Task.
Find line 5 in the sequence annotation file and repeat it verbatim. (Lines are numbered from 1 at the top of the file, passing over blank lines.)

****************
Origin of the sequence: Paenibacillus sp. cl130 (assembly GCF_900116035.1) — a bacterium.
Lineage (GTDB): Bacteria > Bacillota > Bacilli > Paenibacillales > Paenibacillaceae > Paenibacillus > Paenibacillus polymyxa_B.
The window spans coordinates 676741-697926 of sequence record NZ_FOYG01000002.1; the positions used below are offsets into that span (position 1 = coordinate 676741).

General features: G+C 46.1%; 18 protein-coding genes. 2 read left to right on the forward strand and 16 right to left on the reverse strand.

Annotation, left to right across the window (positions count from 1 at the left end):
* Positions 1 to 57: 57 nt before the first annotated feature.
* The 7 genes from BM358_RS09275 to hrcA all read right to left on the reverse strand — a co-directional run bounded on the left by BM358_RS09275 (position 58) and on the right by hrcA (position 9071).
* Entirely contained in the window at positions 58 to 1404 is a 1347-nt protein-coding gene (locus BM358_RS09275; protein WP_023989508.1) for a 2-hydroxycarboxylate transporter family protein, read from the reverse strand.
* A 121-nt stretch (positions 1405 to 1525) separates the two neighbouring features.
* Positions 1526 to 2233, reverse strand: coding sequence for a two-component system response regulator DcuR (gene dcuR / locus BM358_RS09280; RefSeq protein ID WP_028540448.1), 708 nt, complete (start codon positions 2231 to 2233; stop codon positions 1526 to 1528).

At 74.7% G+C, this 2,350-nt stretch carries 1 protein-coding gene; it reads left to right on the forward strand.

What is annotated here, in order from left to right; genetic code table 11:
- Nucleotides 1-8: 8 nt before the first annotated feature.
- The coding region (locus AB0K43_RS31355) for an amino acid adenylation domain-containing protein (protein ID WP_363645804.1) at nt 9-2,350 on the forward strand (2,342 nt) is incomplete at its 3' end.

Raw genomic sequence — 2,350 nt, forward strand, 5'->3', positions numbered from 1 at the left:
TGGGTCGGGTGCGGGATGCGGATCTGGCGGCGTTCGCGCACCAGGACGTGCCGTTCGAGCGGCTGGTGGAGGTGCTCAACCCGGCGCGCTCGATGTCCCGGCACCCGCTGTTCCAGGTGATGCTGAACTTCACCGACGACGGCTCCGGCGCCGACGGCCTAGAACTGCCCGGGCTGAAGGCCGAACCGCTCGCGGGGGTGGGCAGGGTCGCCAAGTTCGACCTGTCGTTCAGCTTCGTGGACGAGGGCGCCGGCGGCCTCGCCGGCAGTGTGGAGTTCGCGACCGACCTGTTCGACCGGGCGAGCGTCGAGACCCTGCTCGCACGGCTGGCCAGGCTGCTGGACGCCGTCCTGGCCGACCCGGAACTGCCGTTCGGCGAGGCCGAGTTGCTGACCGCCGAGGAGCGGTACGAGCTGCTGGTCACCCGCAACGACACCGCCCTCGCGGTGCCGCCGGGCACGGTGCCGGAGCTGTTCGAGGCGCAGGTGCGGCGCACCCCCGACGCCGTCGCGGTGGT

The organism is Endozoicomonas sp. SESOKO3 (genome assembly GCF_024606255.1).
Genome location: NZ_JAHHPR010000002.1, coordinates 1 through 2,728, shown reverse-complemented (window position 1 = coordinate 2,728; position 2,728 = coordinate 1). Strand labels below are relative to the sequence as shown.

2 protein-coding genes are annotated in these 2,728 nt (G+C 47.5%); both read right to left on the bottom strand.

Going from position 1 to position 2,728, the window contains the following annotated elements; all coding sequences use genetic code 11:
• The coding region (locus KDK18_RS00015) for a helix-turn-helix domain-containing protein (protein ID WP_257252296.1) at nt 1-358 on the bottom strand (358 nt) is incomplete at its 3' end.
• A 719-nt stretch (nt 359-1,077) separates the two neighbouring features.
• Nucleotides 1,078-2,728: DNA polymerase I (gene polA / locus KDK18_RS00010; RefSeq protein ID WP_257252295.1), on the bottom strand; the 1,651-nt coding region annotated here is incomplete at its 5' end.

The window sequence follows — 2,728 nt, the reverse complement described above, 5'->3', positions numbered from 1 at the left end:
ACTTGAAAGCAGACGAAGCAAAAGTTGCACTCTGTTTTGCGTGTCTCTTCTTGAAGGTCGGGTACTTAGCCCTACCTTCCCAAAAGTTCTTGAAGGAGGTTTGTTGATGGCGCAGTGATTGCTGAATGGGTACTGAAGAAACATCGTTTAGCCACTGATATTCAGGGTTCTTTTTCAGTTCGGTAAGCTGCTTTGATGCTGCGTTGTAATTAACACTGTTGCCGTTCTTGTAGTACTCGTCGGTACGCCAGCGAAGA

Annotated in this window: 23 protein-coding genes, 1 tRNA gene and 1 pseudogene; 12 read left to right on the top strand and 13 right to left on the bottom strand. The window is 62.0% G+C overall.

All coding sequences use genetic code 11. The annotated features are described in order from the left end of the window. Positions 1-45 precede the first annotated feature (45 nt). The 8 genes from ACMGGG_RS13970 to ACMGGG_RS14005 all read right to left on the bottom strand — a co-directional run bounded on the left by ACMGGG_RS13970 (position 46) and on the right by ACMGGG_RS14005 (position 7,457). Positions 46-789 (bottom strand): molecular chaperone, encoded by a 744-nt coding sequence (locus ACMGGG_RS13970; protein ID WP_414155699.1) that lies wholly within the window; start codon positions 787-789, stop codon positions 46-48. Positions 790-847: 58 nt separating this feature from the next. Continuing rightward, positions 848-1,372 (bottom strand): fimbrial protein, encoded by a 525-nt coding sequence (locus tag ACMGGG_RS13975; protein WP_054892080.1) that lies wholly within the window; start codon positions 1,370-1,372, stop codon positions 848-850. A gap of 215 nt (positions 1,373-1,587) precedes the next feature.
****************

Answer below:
Annotation, left to right across the window (positions count from 1 at the left end):